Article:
by Tracy Beard
It takes a concerted effort to “get away from it all.” In this fast-paced world of constant information overload, a barrage of emails, incessant cell phone calls and non-stop texts, it was a welcome relief to leave it all behind. I retreated to Becharof Lodge, located 25 miles southeast of Egegik, Alaska, and discovered raw Alaska at its most authentic. While there, I indulged in uninterrupted conversations, witnessed active wildlife, fished for red sockeye and coho salmon, dined on delicious comfort food and disconnected from the craziness of the everyday world.
Most clients venturing to Becharof Lodge fly into King Salmon, Alaska, on commercial flights and then transfer onto one of Trygg Air Alaska’s seaplanes or floatplanes. These aircraft land on the Egegik River or a sand bar farther upstream where guests are picked up by boat and transported to the lodge. It sounds easy enough, but the weather in Alaska is unpredictable and can cause delays and trip cancellations.
I arrived in King Salmon and my ride to Trygg Air was waiting for me. Craig, the pilot for that day, loaded me and my gear into the plane. The panoramic views were breathtaking. The Alaskan tundra receives little rain and is considered a cold desert. Snow and ice cover the relatively treeless expanse in the winter, and wildflowers blanket the area in summer. The landscape is a mix of big and small lakes, alder bushes, green marsh, and waterways that snake throughout the countryside.
Craig said the flight would take 23 minutes, but he had to keep changing course as visibility worsened. The gray cloud cover made it difficult for him to see the recommended three-mile distance, and after several redirects Craig determined that we would not make it out that day. We headed back and I spent the night in King Salmon.
Becharof Lodge opened as a hunting and fishing camp around 2007. The original owner built a kitchen and cabin and shipped in tents for visiting clients. In 2018, Mark Korpi and George Joy purchased the lodge. They began making improvements and in 2019, constructed four new accommodation buildings named Haugen, Frisby, Sauna and Matlock. Although rustic, these rooms are far more comfortable than tents. The lodge has flush toilets, hot showers and rooms with comfortable mattresses. Windows reveal vast views of the Alaskan tundra or the Egegik River.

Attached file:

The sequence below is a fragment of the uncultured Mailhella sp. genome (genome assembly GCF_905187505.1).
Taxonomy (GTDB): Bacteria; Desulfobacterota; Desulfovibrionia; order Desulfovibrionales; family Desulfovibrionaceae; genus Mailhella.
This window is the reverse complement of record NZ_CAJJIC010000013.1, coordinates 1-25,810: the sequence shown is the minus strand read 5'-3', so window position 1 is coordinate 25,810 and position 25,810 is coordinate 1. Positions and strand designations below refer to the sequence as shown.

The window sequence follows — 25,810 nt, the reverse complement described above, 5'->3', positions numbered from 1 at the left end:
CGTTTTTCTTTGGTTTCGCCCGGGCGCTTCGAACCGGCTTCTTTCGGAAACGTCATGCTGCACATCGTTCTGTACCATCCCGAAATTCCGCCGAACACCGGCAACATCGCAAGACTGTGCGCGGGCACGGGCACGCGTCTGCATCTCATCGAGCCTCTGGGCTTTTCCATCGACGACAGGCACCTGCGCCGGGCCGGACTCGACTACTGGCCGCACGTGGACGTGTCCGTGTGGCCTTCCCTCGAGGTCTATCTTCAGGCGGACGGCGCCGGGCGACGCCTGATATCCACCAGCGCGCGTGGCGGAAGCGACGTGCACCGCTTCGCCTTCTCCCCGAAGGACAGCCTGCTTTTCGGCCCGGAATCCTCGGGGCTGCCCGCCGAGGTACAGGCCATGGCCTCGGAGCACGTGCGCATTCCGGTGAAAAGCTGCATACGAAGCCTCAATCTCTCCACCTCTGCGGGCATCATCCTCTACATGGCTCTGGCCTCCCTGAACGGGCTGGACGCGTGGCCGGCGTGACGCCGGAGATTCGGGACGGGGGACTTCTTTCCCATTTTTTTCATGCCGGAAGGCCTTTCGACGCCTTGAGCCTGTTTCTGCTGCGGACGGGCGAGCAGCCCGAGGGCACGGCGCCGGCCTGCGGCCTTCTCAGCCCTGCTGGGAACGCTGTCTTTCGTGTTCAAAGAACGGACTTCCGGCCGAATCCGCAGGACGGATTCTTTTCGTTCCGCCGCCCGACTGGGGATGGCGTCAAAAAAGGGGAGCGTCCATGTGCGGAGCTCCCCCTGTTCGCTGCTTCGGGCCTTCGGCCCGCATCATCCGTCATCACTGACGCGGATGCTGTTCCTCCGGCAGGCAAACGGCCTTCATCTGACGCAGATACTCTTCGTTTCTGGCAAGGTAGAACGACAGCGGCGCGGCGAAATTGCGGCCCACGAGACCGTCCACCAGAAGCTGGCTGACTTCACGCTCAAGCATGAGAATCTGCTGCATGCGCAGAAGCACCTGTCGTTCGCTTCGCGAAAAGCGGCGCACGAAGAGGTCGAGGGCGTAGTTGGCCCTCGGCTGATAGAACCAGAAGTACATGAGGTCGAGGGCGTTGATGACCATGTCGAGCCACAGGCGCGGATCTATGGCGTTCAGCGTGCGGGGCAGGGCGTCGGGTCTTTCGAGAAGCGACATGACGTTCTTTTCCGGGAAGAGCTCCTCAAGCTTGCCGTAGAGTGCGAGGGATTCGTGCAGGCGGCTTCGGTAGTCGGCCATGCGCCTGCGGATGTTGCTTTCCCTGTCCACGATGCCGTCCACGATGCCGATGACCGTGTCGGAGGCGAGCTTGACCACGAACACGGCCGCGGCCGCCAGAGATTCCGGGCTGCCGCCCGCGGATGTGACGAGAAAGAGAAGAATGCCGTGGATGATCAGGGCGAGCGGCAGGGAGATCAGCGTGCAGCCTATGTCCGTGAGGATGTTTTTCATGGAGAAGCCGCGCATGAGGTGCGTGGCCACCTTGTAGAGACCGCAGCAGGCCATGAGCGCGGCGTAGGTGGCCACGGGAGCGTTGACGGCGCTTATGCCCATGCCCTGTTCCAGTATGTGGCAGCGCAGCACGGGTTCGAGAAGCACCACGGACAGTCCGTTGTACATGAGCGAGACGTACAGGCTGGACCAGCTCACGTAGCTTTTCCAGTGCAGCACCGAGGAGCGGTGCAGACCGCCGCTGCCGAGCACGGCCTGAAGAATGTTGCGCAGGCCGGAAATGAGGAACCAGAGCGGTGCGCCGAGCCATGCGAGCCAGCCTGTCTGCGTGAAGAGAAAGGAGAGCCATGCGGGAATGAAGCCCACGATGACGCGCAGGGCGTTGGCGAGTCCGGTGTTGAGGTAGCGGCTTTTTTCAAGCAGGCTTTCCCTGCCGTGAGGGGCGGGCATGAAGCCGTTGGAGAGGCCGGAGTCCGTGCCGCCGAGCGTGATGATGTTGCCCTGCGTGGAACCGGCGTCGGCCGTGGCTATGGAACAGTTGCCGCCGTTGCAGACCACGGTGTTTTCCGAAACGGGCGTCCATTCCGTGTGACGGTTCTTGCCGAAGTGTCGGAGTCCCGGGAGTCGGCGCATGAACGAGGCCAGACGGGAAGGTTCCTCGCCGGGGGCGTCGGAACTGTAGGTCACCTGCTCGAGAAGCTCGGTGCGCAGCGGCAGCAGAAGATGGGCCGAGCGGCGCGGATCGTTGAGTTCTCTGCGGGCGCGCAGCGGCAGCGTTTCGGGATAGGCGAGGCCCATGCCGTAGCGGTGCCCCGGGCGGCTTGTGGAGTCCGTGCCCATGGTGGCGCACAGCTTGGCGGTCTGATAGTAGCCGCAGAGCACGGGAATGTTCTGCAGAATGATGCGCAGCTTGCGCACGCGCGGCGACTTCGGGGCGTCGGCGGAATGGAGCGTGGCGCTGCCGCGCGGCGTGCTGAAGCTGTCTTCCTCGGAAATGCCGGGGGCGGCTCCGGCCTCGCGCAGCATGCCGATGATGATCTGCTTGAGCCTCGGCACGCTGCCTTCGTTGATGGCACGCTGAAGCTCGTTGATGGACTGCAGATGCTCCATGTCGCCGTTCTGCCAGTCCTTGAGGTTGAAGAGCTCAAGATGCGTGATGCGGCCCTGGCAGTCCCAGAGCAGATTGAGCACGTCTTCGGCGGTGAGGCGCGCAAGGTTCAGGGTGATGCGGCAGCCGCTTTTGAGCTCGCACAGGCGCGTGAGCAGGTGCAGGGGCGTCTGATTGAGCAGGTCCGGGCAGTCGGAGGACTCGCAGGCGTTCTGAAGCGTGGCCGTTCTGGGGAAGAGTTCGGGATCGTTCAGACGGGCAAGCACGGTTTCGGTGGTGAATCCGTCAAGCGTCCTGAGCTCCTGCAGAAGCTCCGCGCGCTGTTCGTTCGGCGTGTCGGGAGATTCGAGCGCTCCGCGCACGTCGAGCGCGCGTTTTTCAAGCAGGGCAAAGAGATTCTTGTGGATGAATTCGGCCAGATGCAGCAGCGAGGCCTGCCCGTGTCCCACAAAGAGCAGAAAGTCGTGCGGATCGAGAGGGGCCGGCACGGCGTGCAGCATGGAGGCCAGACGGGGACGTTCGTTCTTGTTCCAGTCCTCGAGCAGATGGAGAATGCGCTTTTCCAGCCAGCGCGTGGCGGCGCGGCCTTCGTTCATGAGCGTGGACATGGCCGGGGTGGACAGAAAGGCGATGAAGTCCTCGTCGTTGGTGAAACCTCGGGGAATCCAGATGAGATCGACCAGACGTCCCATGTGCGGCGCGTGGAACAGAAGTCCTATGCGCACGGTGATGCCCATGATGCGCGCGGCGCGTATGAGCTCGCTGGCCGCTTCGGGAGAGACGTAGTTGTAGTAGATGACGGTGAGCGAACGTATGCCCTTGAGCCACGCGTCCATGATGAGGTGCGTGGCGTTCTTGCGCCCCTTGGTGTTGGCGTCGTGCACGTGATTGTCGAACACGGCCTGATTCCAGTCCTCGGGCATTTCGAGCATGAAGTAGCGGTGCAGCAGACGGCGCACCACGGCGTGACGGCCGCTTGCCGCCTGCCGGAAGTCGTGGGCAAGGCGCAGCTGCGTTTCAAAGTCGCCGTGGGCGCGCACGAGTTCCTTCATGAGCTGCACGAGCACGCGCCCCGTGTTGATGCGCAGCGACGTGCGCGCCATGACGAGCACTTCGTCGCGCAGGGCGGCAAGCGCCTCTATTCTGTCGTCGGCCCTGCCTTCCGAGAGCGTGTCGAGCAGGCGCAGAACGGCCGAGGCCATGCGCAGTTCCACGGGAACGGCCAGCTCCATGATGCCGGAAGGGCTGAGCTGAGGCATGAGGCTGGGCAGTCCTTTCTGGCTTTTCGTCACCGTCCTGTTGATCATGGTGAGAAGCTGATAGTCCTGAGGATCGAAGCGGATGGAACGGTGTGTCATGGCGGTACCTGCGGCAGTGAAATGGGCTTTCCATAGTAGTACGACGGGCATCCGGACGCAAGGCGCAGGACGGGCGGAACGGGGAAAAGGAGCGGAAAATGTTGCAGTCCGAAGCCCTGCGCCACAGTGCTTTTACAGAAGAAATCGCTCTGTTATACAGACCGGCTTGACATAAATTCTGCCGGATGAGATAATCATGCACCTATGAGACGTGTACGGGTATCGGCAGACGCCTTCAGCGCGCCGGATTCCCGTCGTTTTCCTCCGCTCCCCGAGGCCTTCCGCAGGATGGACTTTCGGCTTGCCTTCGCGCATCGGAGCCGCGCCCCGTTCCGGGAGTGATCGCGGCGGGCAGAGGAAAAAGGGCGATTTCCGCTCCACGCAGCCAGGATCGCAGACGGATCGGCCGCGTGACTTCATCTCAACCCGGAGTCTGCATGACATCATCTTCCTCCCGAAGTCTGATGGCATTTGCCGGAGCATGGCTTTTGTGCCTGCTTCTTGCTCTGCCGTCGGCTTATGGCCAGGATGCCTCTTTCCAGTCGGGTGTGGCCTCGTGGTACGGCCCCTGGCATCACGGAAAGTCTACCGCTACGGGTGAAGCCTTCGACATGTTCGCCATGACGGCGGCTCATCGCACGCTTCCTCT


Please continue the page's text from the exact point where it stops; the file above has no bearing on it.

There is no internet, TV or phone service at the Lodge. However, inReach satellite phones with texting capabilities are available for emergencies. With no outside interference, Becharof has a relaxed vibe. Guests spend time fishing, reading, chatting or listening to George’s exciting hunting and fishing stories. Conversations often begin with “the one that got away” but quickly turn to more personal subjects typically reserved for hairdressers and bartenders. Many guests return year after year.
Coastal brown bears, wolves, caribou and moose are often spotted eating on the tundra or running along the riverbank, and most days visitors can catch a glimpse of the lodge’s “mascot,” a plump overfed ground squirrel that is quite the pancake aficionado.
Clients wake to the smell of hot coffee and sizzling bacon. After breakfast, Goni, the lodge cook, prepares food for the rest of the day. Soups with freshly baked bread are the standard lunch, and the smell of cookies baking permeates the air for the remainder of the afternoon. Hearty, comforting dinners range from pulled pork on homemade rolls with baked beans and potato salad to the weekly steak night and the delicious fried seafood dinner featuring calamari, shrimp, cod, coleslaw and homemade tartar sauce.
Fishing begins in mid-July and extends until the first week of September. The lodge guides and their assistants take guests out to selected fishing holes several times each day. The guides bait hooks, give instructions when asked, unhook fish and then filet and freeze the fish for guests to take home. Fishing in this river should really be called “catching.” I reeled in eight fish in the first hour and kept the five largest coho salmon.
Excursions are available for purchase. I visited Brooks Falls, one of the top places in the world to photograph bears fishing in the waterfall. Other options include boat trips to various sights or flyouts in search of wildlife or other nearby rivers.
Although a trip to Becharof may seem complicated and the conditions harsh, a temporary escape from today’s cultural noise is worth the effort.
Business Off the Grid
Off-the-grid businesses face enormous challenges.
If something breaks down, parts are difficult to find and often need to be boated or flown in. The costs can be enormous. It is essential that a “MacGyver-type” person be onsite, someone that can jury-rig anything with basically a toothpick and tape to keep it going until new parts arrive. Relationships are crucial, and it is imperative to help neighbors, adventurers and visitors in emergencies. Winters are treacherous and often wreak havoc on equipment. Bears and other wildlife break in and destroy structures, buildings, food supplies and equipment during the long winters.